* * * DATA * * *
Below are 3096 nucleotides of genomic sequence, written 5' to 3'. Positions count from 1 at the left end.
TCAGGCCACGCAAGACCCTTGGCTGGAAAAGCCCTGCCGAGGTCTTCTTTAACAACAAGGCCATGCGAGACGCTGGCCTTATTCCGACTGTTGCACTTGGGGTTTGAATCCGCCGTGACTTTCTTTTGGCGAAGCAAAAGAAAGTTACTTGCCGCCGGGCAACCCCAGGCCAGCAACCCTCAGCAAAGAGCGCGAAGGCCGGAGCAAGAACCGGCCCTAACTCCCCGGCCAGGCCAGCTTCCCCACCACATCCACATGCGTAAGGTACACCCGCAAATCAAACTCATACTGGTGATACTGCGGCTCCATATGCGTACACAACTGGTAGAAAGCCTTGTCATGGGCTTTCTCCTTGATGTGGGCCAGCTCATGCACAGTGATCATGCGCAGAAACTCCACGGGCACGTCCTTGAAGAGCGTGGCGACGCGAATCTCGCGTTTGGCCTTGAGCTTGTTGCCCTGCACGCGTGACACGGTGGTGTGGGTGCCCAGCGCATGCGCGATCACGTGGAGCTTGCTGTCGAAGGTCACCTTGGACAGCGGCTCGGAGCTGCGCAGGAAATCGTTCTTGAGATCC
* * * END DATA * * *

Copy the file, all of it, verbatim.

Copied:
Below are 3096 nucleotides of genomic sequence, written 5' to 3'. Positions count from 1 at the left end.
TCAGGCCACGCAAGACCCTTGGCTGGAAAAGCCCTGCCGAGGTCTTCTTTAACAACAAGGCCATGCGAGACGCTGGCCTTATTCCGACTGTTGCACTTGGGGTTTGAATCCGCCGTGACTTTCTTTTGGCGAAGCAAAAGAAAGTTACTTGCCGCCGGGCAACCCCAGGCCAGCAACCCTCAGCAAAGAGCGCGAAGGCCGGAGCAAGAACCGGCCCTAACTCCCCGGCCAGGCCAGCTTCCCCACCACATCCACATGCGTAAGGTACACCCGCAAATCAAACTCATACTGGTGATACTGCGGCTCCATATGCGTACACAACTGGTAGAAAGCCTTGTCATGGGCTTTCTCCTTGATGTGGGCCAGCTCATGCACAGTGATCATGCGCAGAAACTCCACGGGCACGTCCTTGAAGAGCGTGGCGACGCGAATCTCGCGTTTGGCCTTGAGCTTGTTGCCCTGCACGCGTGACACGGTGGTGTGGGTGCCCAGCGCATGCGCGATCACGTGGAGCTTGCTGTCGAAGGTCACCTTGGACAGCGGCTCGGAGCTGCGCAGGAAATCGTTCTTGAGATCC